A Most Valuable Lesson

Every day we are presented with an opportunity to teach and often, we don’t even realize it.  I look at my daughter and realize that every day, she’s learning something new. There’s so much her brain is processing and learning and it fascinates me.  Watching how she just picks up the smallest things and incorporates them into her life is amazing to see.

I enjoy being able to help someone learn something.  Watching a person have that “ah-ha” moment when they understand a new concept or idea is a very cool thing to witness.   With the Daughter, I get to see this in some form every day.  I know it sounds a little cheesy and sometimes I question myself writing about it.  Whatever.  I’m cheesy.

Most recently, I have been working on teaching the Daughter how to read.  She knows her letters and she knows most of the sounds of the letters.  Those are the two basic building blocks of reading so since she knows those things, it should be easy, right?   Being an avid reader myself, I always knew that I wanted to do my best to make sure that my child enjoyed a good story.  I figured that the leap between knowing the letters and their sounds and actually recognizing sight words would be a simple step.

Call me naive, it’s ok.  I just don’t remember how I learned to read so I’m not sure what the exact steps are.  It’s not like it comes with a manual, though that would be a little ironic wouldn’t it?  I’m sure somewhere, there’s a manual on how to teach someone to read, it’s probably called a “school book.”  At any rate…

She’s been slowly getting better at it.  Small words like “stop” and her own name are very easily recognized.  She knows that Mommy starts with “m” and Daddy has “d”s in it.  She has most of Green Eggs and Ham memorized which is also a good sign because now when we read it, I can point to a word and she knows what it is, at least in the early pages where it’s pretty much the same ten words just in a different order.  (Here’s your useless trivia for the day:  Dr. Seuss was challenged by his publisher to write a book using no more than fifty words.  Green Eggs and Ham was the winning story.  That is also why it’s such a great book to start teaching kids how to read!)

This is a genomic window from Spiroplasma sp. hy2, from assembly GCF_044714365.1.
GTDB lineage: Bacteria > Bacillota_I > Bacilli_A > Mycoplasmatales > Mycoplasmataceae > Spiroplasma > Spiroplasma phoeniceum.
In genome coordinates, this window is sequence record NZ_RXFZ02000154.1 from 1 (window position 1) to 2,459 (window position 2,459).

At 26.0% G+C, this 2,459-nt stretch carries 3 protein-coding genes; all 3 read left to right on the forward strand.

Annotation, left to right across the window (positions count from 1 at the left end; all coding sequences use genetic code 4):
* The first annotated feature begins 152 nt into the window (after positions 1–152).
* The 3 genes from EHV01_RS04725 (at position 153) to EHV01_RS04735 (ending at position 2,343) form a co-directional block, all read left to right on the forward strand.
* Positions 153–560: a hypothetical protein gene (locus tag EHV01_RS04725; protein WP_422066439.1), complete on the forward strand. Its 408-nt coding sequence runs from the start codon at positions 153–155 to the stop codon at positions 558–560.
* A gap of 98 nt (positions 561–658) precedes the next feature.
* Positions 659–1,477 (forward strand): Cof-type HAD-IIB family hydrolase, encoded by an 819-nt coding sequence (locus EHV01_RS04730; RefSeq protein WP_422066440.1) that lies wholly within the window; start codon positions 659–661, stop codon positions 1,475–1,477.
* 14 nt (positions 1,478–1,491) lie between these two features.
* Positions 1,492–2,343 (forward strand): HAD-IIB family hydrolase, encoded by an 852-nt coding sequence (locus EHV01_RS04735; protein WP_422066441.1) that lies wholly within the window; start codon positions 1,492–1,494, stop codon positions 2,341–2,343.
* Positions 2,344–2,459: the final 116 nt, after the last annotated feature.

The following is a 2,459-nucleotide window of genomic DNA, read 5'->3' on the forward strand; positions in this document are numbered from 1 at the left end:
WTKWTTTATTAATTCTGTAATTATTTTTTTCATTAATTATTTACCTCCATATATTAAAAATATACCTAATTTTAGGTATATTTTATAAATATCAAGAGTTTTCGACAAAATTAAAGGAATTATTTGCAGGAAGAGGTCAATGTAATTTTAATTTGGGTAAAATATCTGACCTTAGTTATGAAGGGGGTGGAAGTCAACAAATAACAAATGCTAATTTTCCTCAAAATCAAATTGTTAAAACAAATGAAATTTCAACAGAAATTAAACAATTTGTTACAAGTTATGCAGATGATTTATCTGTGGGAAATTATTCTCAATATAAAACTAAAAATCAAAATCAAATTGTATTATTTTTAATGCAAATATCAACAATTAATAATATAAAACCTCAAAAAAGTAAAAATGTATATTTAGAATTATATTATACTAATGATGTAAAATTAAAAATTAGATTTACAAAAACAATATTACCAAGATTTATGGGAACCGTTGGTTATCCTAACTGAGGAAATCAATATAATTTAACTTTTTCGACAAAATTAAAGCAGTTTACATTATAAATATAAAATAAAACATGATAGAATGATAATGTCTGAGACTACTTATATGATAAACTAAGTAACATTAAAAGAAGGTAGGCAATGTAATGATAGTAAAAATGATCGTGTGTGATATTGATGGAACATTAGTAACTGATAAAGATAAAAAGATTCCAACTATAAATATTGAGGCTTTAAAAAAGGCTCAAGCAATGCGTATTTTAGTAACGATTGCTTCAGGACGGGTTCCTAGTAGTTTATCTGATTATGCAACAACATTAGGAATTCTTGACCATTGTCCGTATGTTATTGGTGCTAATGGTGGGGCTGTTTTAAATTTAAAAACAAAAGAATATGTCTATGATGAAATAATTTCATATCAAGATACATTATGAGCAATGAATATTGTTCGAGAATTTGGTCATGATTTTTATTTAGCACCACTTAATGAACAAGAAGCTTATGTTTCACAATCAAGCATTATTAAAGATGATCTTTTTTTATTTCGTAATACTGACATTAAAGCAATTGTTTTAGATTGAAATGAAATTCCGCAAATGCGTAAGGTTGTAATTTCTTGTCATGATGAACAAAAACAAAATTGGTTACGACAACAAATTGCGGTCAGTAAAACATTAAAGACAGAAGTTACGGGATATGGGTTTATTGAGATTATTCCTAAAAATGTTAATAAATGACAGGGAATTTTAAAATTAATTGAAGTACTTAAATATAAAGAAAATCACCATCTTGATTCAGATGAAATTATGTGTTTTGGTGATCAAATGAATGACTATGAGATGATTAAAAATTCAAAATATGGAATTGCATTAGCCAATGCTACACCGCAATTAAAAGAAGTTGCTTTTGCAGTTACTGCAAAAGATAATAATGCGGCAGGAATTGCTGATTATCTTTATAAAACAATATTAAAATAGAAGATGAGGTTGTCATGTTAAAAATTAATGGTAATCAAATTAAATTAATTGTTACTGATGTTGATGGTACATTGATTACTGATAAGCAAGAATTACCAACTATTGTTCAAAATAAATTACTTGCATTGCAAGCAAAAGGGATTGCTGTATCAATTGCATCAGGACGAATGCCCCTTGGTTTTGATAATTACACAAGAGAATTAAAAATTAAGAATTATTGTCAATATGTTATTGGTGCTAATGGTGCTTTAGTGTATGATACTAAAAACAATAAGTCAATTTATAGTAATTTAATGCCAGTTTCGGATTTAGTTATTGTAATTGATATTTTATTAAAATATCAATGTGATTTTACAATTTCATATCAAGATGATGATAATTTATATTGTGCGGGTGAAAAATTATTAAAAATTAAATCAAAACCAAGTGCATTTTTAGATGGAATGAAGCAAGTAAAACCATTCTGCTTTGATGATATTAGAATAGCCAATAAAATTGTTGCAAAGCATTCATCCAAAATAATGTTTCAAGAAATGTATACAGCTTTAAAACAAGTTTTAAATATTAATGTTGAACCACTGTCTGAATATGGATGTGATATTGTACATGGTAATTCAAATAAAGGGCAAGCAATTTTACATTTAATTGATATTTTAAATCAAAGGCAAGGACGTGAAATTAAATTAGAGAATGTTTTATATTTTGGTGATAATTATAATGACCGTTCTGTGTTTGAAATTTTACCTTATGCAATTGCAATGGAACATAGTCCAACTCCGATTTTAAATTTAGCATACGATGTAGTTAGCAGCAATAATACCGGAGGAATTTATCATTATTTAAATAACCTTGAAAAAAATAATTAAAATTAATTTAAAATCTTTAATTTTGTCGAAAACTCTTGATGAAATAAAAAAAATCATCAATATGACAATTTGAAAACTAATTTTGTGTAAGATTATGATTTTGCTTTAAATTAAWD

We also make sure that we spell out the smaller words so she can start to understand how the letters go together, kind of like how Word World makes everything out of the words themselves.  It’s fun to see her spell things like h-a-t, hat and c-u-p, cup.  My favorite thing is how she comes up with her own spelling.  Like on Sunday, she was telling us how she needed a “drink, p-i-n, drink.”  Her random string of letters are sometimes comical and I often have to stifle laughter so I don’t insult her attempt at spelling the word she is so desperate to communicate.


Word World – where words come alive

I’m sure that as the weeks go by and we keep reading books over and over, taking care to point out the smaller three and four letter words, we will be reading even more in no time at all.  Until then, I will relish the fact that I am able to spell-talk with the Husband or any other adult.

This post is part of December’s NaBloPoMo.  Check it out!  Today’s prompt was: Do you enjoy teaching others? Talk about a time you taught someone how to do something.



Filed under Books, NaBloPoMo, Writing

2 responses to “A Most Valuable Lesson

  1. Oh wow – my littlest son is at the same phase. I love when they memorize their favorite books as part of their Pre-Reading stage. How fun is that?

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